Two years ago, Pirates reached the final of the African Champions League but were beaten in the battle for the crown of champions of the continent by Al Ahly.
The Orlando Pirates official Facebook page, which had 1 334 244 likes as of Monday evening (5 October), triggered a rush of 3 803 comments from fans, across the football divide, when its administrator posted that the Buccaneers had come back from two goals down to take the lead 3-2 and eventually end the match as a contest.
The post that Pirates had defeated Al Ahly 5-3 attracted 2 854 comments, and was shared 2 400 times, with even Ahly’s fiercest rivals, Zamalek, who lost in the other CAF Confederation semi-final to Etoile du Sahel of Tunisia, despite winning the home leg of their last four showdown 3-0, congratulating the Sea Robbers for a job well done.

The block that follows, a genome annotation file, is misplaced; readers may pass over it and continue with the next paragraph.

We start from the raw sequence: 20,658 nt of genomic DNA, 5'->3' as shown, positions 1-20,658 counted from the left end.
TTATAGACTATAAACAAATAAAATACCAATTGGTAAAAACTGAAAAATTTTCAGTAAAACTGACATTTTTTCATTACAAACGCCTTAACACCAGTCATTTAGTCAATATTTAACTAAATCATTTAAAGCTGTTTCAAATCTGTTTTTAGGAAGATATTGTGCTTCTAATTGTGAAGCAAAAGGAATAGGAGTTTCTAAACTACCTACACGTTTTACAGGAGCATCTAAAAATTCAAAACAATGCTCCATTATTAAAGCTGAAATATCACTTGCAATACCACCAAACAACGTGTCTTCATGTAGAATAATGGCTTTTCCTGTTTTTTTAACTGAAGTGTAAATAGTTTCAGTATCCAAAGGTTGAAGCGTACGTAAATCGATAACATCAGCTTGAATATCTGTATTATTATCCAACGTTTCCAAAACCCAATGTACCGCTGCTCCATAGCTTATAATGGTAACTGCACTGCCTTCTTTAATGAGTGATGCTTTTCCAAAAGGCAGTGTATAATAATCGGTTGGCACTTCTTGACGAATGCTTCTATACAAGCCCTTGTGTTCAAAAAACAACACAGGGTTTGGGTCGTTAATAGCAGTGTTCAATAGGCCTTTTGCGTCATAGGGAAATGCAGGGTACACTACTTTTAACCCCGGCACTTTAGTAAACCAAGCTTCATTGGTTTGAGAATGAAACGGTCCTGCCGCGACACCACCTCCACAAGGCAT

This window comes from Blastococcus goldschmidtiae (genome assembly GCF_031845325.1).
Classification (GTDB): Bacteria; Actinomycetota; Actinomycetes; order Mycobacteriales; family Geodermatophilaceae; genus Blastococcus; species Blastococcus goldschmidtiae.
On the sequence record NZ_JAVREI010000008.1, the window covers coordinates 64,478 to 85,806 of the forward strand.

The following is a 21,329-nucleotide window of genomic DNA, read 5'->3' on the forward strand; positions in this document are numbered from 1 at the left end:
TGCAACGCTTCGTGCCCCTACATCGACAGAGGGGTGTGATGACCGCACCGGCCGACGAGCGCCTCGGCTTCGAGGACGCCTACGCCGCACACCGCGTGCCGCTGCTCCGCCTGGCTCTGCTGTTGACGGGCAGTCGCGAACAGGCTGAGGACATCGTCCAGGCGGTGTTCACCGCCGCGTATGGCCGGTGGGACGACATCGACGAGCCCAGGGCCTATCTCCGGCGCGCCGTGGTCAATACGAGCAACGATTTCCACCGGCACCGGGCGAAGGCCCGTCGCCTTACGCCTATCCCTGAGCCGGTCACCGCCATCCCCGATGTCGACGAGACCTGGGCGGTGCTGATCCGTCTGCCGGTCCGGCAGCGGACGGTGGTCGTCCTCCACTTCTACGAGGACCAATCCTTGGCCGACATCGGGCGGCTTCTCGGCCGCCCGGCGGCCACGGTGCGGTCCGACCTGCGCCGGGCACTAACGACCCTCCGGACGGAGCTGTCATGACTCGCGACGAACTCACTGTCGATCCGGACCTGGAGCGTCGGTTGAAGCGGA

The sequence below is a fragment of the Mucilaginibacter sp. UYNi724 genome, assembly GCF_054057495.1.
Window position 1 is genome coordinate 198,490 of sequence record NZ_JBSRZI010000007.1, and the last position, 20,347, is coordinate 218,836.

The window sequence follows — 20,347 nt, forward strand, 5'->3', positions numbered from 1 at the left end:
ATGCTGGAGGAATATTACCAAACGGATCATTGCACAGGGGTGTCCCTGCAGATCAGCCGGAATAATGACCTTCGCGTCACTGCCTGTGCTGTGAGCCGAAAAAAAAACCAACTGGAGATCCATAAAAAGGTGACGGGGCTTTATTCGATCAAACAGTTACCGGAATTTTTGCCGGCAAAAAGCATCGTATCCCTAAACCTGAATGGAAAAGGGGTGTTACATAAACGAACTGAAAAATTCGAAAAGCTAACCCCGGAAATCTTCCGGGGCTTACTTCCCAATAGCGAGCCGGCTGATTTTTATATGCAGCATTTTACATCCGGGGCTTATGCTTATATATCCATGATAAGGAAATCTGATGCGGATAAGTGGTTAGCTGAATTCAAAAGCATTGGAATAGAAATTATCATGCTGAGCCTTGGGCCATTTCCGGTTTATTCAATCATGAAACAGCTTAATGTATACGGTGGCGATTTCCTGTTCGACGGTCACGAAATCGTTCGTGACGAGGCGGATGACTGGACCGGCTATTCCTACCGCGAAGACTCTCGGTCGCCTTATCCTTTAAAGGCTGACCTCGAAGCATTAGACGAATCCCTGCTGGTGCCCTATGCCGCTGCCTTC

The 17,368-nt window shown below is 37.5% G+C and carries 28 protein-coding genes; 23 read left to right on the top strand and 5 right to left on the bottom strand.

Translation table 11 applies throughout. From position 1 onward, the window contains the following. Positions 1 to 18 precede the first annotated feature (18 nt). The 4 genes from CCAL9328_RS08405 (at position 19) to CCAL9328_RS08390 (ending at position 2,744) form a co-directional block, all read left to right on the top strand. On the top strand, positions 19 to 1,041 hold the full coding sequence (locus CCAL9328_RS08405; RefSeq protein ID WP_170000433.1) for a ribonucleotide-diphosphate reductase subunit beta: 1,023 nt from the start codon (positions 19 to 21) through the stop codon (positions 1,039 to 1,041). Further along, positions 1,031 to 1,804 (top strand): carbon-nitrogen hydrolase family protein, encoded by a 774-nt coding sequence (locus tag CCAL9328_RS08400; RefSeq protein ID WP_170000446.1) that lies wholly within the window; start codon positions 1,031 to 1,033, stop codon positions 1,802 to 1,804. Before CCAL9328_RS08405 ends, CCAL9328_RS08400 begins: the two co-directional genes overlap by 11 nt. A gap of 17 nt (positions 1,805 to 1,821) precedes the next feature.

“I am a Zimbabwean, I don’t know why Bafana Bafana struggle to win while they can use 98 percent of Pirates players,” Ngonidzashe Matare, a Zimbabwean football fan, commented on the Pirates Facebook page.
The Buccaneers have a huge support base in Zimbabwe with thousands, if not millions, of Highlanders fans supporting a club that shares their iconic black-and-white colours and whose players flash the ghost sign before every match.
“Tonight was all about pride,” Orlando Pirates defender Rooi Mahamutsa told the club’s official website.
“It wasn’t an easy match by any means. They (Ahly) made it very difficult for us to get comfortable, however, we showed enough character in the second half and bounced back.